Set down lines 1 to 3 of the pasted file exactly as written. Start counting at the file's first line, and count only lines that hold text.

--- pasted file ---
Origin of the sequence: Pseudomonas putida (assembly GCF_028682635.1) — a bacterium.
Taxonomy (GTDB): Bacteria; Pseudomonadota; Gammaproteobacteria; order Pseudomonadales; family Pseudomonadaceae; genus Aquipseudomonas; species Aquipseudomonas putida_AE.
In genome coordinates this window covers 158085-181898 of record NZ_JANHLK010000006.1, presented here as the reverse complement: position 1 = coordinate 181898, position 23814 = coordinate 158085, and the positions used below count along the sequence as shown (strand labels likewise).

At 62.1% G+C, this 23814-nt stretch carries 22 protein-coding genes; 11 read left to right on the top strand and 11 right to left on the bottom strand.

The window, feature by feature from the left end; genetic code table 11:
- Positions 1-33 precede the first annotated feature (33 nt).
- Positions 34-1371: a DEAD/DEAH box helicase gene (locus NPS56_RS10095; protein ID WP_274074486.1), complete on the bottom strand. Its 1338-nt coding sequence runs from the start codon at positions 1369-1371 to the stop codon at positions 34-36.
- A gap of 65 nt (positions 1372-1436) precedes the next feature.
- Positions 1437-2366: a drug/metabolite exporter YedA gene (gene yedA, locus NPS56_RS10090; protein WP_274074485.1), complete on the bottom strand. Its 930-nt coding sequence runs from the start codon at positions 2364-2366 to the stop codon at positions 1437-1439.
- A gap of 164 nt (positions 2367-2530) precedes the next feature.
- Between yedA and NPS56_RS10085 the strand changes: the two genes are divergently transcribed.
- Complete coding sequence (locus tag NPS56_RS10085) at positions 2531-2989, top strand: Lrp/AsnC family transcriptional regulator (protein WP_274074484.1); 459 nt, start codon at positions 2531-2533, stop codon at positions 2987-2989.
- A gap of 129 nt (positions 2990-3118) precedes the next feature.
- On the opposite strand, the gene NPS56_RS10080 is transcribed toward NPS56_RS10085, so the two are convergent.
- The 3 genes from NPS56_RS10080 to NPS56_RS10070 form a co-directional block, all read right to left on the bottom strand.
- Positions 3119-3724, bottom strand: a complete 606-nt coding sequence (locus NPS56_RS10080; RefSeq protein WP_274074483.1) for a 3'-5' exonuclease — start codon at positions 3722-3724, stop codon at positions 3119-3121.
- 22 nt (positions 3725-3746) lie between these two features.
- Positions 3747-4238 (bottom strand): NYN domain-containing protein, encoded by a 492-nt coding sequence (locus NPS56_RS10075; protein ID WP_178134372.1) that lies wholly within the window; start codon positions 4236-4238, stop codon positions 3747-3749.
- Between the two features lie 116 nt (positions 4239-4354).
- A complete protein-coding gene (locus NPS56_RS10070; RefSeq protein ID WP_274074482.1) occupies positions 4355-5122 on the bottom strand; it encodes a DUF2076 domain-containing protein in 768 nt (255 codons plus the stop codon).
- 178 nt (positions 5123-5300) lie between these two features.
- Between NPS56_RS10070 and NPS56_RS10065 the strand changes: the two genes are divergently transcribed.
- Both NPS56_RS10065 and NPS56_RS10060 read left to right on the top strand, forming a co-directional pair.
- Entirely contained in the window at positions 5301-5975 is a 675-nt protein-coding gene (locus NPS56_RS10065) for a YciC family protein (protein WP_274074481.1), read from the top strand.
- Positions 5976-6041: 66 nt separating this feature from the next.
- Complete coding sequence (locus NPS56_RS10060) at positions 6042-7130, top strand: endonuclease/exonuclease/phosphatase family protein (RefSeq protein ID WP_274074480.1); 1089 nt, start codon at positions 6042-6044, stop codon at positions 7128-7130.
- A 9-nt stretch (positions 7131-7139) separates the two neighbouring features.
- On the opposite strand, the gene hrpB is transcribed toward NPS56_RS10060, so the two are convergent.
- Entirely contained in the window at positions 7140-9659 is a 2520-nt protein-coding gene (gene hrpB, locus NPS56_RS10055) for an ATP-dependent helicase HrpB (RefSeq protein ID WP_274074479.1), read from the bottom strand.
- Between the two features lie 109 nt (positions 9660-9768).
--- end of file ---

Origin of the sequence: Pseudomonas putida (assembly GCF_028682635.1) — a bacterium.
Taxonomy (GTDB): Bacteria; Pseudomonadota; Gammaproteobacteria; order Pseudomonadales; family Pseudomonadaceae; genus Aquipseudomonas; species Aquipseudomonas putida_AE.
In genome coordinates this window covers 158085-181898 of record NZ_JANHLK010000006.1, presented here as the reverse complement: position 1 = coordinate 181898, position 23814 = coordinate 158085, and the positions used below count along the sequence as shown (strand labels likewise).